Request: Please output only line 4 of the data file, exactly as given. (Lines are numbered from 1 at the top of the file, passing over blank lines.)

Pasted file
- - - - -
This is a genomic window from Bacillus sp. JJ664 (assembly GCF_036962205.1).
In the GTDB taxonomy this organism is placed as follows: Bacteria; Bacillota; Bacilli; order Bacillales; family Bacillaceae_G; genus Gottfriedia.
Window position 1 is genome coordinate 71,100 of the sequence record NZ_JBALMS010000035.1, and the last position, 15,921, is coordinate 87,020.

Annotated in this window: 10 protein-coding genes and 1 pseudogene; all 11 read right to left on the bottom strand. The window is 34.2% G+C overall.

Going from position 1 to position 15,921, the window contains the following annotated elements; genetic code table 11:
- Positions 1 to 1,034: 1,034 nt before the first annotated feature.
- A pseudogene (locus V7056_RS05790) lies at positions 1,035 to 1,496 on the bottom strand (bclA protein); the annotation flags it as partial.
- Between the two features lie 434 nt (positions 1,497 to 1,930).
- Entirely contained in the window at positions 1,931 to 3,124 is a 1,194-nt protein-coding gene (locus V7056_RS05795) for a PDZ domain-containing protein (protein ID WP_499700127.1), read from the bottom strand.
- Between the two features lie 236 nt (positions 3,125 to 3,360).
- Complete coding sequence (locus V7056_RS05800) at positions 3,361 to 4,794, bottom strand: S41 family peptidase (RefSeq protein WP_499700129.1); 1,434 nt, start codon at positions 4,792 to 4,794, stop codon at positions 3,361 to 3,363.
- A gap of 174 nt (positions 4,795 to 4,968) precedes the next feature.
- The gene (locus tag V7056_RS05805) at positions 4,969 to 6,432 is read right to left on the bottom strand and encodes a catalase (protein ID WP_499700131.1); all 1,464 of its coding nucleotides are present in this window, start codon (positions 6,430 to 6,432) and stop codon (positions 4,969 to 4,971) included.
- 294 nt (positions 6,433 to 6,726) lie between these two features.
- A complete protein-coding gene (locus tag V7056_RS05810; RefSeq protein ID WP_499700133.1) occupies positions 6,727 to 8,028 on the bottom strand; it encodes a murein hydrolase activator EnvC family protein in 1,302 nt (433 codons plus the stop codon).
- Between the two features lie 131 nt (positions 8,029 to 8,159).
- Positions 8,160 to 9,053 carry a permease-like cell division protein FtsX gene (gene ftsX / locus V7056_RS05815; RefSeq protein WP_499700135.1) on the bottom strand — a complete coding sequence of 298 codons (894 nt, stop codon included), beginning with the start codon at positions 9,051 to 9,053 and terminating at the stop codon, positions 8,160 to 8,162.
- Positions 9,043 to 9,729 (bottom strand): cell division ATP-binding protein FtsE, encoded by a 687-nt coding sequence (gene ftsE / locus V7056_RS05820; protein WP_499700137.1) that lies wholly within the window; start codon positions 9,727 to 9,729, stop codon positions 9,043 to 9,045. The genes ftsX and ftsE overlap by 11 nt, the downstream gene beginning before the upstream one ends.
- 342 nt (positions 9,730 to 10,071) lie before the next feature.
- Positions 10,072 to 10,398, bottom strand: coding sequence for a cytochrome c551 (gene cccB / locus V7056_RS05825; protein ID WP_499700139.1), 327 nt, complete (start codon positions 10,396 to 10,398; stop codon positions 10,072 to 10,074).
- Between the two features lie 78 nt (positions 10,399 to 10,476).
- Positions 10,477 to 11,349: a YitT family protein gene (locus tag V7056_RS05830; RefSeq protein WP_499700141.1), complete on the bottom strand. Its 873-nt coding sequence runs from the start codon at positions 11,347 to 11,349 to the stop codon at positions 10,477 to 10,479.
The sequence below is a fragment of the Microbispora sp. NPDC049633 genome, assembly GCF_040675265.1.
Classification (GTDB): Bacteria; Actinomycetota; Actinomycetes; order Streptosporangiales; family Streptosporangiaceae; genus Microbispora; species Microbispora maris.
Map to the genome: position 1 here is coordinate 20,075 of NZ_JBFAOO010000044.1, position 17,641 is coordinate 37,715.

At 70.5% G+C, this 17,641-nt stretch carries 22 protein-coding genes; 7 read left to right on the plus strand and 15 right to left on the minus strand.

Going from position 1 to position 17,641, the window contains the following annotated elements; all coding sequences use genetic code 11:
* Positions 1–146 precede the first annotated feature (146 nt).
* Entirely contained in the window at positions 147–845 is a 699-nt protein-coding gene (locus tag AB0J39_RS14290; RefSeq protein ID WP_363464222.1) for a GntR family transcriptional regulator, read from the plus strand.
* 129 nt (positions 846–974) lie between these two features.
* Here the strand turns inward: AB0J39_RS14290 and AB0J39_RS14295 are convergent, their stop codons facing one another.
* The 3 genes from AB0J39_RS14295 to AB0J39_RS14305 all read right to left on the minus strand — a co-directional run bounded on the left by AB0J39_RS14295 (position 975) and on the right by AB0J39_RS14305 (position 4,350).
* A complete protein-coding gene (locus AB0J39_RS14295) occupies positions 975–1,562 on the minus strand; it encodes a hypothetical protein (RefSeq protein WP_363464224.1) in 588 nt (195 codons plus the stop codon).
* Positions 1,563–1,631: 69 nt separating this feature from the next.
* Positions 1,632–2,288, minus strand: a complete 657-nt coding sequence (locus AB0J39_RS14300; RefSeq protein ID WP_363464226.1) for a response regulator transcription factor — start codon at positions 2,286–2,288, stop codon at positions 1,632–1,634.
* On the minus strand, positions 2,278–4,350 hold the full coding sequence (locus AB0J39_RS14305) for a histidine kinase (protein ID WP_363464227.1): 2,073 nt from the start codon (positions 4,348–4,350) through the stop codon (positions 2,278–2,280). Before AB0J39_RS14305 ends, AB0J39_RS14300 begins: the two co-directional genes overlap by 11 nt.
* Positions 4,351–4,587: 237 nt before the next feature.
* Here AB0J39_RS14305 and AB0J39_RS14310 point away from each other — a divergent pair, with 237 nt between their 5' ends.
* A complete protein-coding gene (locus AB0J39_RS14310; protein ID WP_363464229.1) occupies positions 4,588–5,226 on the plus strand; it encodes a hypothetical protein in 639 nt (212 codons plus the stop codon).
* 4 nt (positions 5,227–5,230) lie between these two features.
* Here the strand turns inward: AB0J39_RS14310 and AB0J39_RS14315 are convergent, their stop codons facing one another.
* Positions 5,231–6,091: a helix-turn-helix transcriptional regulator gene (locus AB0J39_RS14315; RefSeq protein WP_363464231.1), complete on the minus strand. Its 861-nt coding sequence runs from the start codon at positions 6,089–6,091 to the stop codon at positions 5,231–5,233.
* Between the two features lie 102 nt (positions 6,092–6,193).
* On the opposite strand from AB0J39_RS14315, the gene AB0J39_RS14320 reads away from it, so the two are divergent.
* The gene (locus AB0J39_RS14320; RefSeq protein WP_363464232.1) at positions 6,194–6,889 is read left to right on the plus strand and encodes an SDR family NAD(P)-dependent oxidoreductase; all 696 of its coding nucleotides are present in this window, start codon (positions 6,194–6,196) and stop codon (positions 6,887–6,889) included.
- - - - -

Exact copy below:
Annotated in this window: 10 protein-coding genes and 1 pseudogene; all 11 read right to left on the bottom strand. The window is 34.2% G+C overall.